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Others have answered your first question pretty well, so I'll just address the second question about notifying them whenever you make a change.

People don't like surprises. When these jobs fail due to their bad input, it's not a surprise to them, they're used to it. But other types of failures are not normal to them.

When you make a change to an application, the other stakeholders for that application should be kept in the loop. They don't need to know the technical details if it will be over their heads (so they probably shouldn't be included in the VC notifications) , but a "heads up" is good practice. Something like

We tweaked the X job to improve performance. We don't expect a problem, but let us know if you see something wrong.

This shouldn't really be an extra step for this application, it should be routine for all your applications that impact other groups. Maybe there's even some way you can automate it.

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Their jobs failing doesn't affect any other users of the central data platform so it's not a critical concern of mine.

This is the important feature of this issue. The other team depends on the quality and timeliness of your work, not the other way around. It's completely reasonable for them to be concerned with the delay caused by your team, and to follow up with you to make sure it doesn't happen again. How often the other team's jobs fail is not your concern insofar as it has nothing to do with the quality and timeliness of your work.

I also don't want them thinking that my team is unreliable or risky.

Did anyone on the other team explicitly say your team was unreliable or risky? If they explicitly say so then feel free to bring up your team's high reliability over the last 18 months, otherwise this is not even an issue.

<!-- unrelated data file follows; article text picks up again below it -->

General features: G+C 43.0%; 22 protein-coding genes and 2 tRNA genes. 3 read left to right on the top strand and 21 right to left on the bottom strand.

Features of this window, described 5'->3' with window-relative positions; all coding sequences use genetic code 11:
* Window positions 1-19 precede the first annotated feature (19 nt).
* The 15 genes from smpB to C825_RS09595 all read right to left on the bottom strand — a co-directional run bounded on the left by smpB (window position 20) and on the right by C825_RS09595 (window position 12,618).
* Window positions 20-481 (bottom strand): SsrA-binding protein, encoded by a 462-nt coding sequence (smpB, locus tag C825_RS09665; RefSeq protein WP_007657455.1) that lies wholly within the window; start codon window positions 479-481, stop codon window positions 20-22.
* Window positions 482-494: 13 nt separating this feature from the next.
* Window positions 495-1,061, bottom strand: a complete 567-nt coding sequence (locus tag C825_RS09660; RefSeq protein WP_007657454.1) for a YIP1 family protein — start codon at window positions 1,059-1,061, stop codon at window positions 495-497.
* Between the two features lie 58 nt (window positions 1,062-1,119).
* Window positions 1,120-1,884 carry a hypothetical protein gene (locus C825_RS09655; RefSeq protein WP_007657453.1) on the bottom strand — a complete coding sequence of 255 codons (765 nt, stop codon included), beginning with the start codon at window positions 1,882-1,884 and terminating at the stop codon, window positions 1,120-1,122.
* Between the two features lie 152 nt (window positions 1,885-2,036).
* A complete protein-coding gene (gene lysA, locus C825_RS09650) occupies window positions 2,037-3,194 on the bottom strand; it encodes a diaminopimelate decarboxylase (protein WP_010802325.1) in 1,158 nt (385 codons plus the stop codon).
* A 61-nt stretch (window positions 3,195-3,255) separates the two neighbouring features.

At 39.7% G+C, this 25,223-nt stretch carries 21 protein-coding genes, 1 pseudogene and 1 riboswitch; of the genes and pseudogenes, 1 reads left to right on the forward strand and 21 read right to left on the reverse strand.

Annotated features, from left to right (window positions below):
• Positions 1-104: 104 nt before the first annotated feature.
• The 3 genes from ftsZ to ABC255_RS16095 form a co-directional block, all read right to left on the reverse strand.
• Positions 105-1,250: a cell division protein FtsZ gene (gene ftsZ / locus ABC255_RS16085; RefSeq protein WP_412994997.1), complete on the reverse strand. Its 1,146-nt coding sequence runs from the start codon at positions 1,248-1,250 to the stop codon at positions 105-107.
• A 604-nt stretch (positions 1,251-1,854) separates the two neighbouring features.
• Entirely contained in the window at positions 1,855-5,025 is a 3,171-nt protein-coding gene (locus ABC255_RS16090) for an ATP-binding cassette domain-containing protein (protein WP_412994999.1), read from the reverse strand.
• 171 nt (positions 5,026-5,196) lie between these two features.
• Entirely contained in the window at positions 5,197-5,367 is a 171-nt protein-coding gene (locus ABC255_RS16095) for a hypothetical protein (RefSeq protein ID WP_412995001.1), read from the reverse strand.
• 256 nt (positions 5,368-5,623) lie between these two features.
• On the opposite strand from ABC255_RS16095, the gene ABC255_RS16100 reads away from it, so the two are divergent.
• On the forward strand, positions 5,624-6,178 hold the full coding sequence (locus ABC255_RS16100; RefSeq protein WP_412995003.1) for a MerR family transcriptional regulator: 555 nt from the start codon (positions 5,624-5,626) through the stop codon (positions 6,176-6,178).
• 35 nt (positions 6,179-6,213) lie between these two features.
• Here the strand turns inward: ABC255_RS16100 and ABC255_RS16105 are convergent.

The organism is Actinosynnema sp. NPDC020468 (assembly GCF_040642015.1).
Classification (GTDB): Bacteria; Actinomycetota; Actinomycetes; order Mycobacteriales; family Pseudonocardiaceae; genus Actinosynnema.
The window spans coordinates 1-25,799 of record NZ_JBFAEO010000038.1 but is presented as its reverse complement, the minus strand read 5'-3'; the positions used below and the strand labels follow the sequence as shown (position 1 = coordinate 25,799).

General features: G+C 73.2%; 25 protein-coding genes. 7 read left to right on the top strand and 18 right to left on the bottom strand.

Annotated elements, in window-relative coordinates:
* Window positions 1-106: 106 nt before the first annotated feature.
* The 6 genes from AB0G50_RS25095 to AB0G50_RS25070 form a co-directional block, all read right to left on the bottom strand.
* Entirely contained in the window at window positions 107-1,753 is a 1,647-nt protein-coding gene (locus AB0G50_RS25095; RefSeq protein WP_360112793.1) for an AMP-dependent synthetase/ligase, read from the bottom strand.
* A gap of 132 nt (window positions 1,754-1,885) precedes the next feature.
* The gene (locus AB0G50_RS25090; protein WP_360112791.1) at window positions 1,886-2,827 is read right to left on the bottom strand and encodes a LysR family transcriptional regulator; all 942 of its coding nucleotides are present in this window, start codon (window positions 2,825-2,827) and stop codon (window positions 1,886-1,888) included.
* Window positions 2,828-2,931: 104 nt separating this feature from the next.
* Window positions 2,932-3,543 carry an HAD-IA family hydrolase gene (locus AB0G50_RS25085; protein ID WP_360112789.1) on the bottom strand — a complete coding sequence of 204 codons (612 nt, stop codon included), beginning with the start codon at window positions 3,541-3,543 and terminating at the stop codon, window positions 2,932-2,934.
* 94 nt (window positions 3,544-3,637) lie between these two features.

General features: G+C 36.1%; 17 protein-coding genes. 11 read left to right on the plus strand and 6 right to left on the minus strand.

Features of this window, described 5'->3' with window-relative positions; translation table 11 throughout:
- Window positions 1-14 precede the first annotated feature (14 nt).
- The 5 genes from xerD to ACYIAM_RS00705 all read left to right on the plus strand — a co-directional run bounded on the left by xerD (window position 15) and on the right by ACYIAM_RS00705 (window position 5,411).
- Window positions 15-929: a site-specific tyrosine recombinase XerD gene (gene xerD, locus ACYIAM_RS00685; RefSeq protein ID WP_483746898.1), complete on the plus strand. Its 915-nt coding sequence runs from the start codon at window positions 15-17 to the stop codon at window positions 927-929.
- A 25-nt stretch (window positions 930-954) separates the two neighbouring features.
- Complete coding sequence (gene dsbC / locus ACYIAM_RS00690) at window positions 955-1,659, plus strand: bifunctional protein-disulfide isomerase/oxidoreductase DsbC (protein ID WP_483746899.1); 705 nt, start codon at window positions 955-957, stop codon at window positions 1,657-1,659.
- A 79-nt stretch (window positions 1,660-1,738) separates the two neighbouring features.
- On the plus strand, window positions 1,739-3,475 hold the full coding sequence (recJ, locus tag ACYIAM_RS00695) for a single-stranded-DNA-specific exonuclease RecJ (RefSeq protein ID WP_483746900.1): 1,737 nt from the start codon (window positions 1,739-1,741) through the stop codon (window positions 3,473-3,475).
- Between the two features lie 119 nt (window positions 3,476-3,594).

My team are constantly doing internal tasks around optimisation and refactoring that have no noticeable impact on external teams. I'm worried that telling this team every time we do such a task will a)result in them not understanding the importance when we need to change something that actually impacts them and b)add a tedious "contact this team" step into most of our tasks.

Bring this up during your meeting with the stakeholders on the other team.

0

A lot of good answers already but I wanted to add a bit since I do the same job.

In the data world, we've adopted various software practices but have tended to build monoliths. One consideration to raise with stakeholders is the degree to which the financial audit team depends on "central" data models. There's a trade-off - rely on other people's stuff risk errors or build it yourself but have more work to do.

In addition you might want to limit which tables they can reference. Tables that can be publicly (used by people outside your team) referenced are like interfaces. This means people cannot just reference "shaky table to support fun emoji analysis" when doing serious financial stuff without you knowing. You can just agree the rules initially but you can embed them as code later (as part of your continuous integration flow).

In a past workplace, I grouped tables by which team owned them. Each teams tables are by default private and they have to be made public before a different team can reference them. Same for central team owned models. This stops people creating dependencies without both parties agreeing.

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Just answering on a tiny detail.

I also don't want them thinking that my team is unreliable or risky.

Don't let this end up as an evaluation of your worth, neither from them or yourself. Quality of service is a big, unclear, difficult thing to handle. If a process is fragile, or somehow unreliable, that may be OK or very problematic. Neither answer condemns you, or your team, as "bad" in some way.

Desperately trying to make a fragile thing look solid, for ego or politics reasons, is a thankless place to be.